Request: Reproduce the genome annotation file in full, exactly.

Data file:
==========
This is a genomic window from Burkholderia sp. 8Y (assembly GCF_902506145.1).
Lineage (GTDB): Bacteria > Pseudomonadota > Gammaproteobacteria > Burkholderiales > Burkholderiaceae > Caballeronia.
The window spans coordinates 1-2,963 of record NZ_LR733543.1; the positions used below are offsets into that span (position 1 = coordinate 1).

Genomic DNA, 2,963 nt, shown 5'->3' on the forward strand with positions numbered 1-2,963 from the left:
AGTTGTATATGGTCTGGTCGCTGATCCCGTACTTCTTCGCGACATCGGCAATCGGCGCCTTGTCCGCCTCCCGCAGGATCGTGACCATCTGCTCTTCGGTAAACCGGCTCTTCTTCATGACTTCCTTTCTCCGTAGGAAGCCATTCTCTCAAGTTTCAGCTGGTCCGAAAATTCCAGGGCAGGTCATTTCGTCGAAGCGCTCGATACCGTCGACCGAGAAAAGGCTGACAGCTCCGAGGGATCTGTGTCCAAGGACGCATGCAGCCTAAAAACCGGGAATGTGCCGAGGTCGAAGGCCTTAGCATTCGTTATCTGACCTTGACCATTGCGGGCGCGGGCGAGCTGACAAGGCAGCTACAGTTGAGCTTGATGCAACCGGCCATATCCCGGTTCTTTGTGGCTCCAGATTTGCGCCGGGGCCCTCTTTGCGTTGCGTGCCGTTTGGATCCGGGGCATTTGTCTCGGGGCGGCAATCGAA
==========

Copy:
This is a genomic window from Burkholderia sp. 8Y (assembly GCF_902506145.1).
Lineage (GTDB): Bacteria > Pseudomonadota > Gammaproteobacteria > Burkholderiales > Burkholderiaceae > Caballeronia.
The window spans coordinates 1-2,963 of record NZ_LR733543.1; the positions used below are offsets into that span (position 1 = coordinate 1).

Genomic DNA, 2,963 nt, shown 5'->3' on the forward strand with positions numbered 1-2,963 from the left:
AGTTGTATATGGTCTGGTCGCTGATCCCGTACTTCTTCGCGACATCGGCAATCGGCGCCTTGTCCGCCTCCCGCAGGATCGTGACCATCTGCTCTTCGGTAAACCGGCTCTTCTTCATGACTTCCTTTCTCCGTAGGAAGCCATTCTCTCAAGTTTCAGCTGGTCCGAAAATTCCAGGGCAGGTCATTTCGTCGAAGCGCTCGATACCGTCGACCGAGAAAAGGCTGACAGCTCCGAGGGATCTGTGTCCAAGGACGCATGCAGCCTAAAAACCGGGAATGTGCCGAGGTCGAAGGCCTTAGCATTCGTTATCTGACCTTGACCATTGCGGGCGCGGGCGAGCTGACAAGGCAGCTACAGTTGAGCTTGATGCAACCGGCCATATCCCGGTTCTTTGTGGCTCCAGATTTGCGCCGGGGCCCTCTTTGCGTTGCGTGCCGTTTGGATCCGGGGCATTTGTCTCGGGGCGGCAATCGAA